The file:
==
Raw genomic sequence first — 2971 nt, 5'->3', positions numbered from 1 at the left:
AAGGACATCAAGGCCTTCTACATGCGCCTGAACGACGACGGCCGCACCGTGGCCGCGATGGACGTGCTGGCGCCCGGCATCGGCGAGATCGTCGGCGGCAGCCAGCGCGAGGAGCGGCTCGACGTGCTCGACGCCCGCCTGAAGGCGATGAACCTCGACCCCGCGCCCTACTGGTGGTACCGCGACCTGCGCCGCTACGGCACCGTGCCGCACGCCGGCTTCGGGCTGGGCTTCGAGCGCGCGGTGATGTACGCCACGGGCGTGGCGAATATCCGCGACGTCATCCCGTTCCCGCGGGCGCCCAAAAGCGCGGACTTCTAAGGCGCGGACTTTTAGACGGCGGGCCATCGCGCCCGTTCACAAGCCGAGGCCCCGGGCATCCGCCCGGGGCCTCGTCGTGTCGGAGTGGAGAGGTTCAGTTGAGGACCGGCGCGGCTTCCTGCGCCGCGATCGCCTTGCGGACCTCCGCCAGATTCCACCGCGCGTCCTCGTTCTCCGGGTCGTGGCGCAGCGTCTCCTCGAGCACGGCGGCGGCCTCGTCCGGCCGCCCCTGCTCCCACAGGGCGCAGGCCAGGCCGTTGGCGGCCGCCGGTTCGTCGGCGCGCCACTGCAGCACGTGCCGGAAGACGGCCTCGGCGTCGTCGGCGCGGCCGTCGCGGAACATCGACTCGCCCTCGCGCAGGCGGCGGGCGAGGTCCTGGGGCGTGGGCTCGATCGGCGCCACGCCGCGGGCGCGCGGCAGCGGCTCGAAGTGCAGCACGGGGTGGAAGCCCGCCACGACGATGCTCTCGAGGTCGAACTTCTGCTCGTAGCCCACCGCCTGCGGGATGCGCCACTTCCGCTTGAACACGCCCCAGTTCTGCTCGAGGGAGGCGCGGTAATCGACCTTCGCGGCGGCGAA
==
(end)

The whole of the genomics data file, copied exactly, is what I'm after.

Raw genomic sequence first — 2971 nt, 5'->3', positions numbered from 1 at the left:
AAGGACATCAAGGCCTTCTACATGCGCCTGAACGACGACGGCCGCACCGTGGCCGCGATGGACGTGCTGGCGCCCGGCATCGGCGAGATCGTCGGCGGCAGCCAGCGCGAGGAGCGGCTCGACGTGCTCGACGCCCGCCTGAAGGCGATGAACCTCGACCCCGCGCCCTACTGGTGGTACCGCGACCTGCGCCGCTACGGCACCGTGCCGCACGCCGGCTTCGGGCTGGGCTTCGAGCGCGCGGTGATGTACGCCACGGGCGTGGCGAATATCCGCGACGTCATCCCGTTCCCGCGGGCGCCCAAAAGCGCGGACTTCTAAGGCGCGGACTTTTAGACGGCGGGCCATCGCGCCCGTTCACAAGCCGAGGCCCCGGGCATCCGCCCGGGGCCTCGTCGTGTCGGAGTGGAGAGGTTCAGTTGAGGACCGGCGCGGCTTCCTGCGCCGCGATCGCCTTGCGGACCTCCGCCAGATTCCACCGCGCGTCCTCGTTCTCCGGGTCGTGGCGCAGCGTCTCCTCGAGCACGGCGGCGGCCTCGTCCGGCCGCCCCTGCTCCCACAGGGCGCAGGCCAGGCCGTTGGCGGCCGCCGGTTCGTCGGCGCGCCACTGCAGCACGTGCCGGAAGACGGCCTCGGCGTCGTCGGCGCGGCCGTCGCGGAACATCGACTCGCCCTCGCGCAGGCGGCGGGCGAGGTCCTGGGGCGTGGGCTCGATCGGCGCCACGCCGCGGGCGCGCGGCAGCGGCTCGAAGTGCAGCACGGGGTGGAAGCCCGCCACGACGATGCTCTCGAGGTCGAACTTCTGCTCGTAGCCCACCGCCTGCGGGATGCGCCACTTCCGCTTGAACACGCCCCAGTTCTGCTCGAGGGAGGCGCGGTAATCGACCTTCGCGGCGGCGAA